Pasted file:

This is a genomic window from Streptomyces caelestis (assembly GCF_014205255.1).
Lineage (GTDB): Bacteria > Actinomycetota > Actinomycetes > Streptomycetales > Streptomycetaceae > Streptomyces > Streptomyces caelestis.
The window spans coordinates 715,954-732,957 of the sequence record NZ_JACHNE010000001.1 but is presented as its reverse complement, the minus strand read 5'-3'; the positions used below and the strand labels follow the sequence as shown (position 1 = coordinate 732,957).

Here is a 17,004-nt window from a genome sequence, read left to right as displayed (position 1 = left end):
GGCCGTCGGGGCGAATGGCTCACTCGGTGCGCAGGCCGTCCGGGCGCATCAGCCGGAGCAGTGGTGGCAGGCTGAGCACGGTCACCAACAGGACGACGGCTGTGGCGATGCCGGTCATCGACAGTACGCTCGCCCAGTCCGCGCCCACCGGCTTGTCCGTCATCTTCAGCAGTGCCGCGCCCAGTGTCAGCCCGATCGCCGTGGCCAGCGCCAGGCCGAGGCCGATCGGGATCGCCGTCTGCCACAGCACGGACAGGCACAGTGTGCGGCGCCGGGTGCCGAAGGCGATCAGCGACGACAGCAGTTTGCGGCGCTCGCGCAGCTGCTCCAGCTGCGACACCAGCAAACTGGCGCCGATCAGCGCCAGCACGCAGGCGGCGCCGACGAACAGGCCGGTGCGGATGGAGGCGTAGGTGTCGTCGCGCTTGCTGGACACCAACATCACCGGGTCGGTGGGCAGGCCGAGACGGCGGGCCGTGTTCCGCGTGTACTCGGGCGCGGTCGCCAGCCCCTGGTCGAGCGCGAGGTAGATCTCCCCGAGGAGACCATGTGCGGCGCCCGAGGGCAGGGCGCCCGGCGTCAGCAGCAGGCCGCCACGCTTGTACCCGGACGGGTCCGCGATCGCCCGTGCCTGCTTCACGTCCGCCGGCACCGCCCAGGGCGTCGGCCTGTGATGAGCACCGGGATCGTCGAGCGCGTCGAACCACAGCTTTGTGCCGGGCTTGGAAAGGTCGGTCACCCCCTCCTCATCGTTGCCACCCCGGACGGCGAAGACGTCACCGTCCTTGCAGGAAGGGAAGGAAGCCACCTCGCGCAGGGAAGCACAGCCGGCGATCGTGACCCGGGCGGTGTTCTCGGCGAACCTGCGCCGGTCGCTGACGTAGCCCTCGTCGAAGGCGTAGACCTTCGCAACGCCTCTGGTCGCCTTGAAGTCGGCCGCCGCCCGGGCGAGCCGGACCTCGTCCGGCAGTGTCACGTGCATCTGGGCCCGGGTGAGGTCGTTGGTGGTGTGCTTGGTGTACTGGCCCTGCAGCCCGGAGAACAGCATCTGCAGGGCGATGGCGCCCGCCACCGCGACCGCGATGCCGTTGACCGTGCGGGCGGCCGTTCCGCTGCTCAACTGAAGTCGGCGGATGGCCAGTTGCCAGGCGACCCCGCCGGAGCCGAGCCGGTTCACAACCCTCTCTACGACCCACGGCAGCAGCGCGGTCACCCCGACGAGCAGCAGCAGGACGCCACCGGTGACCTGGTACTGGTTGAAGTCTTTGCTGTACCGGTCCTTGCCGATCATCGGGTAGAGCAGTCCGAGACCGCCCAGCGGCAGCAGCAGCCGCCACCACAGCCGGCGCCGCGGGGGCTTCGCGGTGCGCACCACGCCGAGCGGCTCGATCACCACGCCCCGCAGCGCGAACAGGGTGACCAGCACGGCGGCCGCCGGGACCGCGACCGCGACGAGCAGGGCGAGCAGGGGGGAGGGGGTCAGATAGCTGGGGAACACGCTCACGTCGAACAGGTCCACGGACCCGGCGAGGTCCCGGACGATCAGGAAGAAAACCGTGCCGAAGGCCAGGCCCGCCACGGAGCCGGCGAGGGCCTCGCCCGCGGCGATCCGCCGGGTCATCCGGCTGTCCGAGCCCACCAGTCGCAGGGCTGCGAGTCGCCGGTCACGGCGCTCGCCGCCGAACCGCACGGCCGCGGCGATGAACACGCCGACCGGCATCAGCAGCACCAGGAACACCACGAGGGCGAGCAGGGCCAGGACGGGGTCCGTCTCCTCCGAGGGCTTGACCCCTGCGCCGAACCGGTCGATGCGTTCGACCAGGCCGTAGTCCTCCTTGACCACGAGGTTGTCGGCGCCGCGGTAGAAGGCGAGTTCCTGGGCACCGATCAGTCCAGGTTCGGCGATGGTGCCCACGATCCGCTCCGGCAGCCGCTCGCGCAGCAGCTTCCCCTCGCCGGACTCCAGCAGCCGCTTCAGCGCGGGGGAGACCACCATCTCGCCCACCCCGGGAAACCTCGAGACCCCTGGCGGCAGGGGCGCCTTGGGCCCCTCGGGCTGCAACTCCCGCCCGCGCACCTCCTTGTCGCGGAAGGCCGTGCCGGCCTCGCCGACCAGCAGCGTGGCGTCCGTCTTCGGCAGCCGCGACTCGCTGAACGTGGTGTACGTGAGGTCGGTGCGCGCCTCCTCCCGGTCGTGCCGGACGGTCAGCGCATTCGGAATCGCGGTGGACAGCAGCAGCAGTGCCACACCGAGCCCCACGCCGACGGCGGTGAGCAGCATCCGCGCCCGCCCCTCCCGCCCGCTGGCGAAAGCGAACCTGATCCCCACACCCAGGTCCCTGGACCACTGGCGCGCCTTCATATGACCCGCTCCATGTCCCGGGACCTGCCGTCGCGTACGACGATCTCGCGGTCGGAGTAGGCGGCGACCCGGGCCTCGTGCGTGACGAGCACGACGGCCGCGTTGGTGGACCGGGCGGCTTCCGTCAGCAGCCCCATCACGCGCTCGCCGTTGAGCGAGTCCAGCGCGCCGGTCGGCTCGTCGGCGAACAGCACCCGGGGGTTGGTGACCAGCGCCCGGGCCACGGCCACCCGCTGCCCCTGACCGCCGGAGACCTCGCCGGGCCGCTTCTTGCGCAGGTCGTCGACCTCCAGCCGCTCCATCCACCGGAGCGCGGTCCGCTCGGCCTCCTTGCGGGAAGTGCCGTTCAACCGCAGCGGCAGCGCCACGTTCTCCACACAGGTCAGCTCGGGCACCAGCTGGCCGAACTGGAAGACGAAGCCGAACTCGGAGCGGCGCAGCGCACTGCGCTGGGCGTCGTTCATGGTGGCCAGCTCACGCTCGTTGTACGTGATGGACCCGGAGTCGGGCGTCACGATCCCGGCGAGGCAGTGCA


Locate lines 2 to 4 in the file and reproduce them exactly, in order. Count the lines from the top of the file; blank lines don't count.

Lineage (GTDB): Bacteria > Actinomycetota > Actinomycetes > Streptomycetales > Streptomycetaceae > Streptomyces > Streptomyces caelestis.
The window spans coordinates 715,954-732,957 of the sequence record NZ_JACHNE010000001.1 but is presented as its reverse complement, the minus strand read 5'-3'; the positions used below and the strand labels follow the sequence as shown (position 1 = coordinate 732,957).

Here is a 17,004-nt window from a genome sequence, read left to right as displayed (position 1 = left end):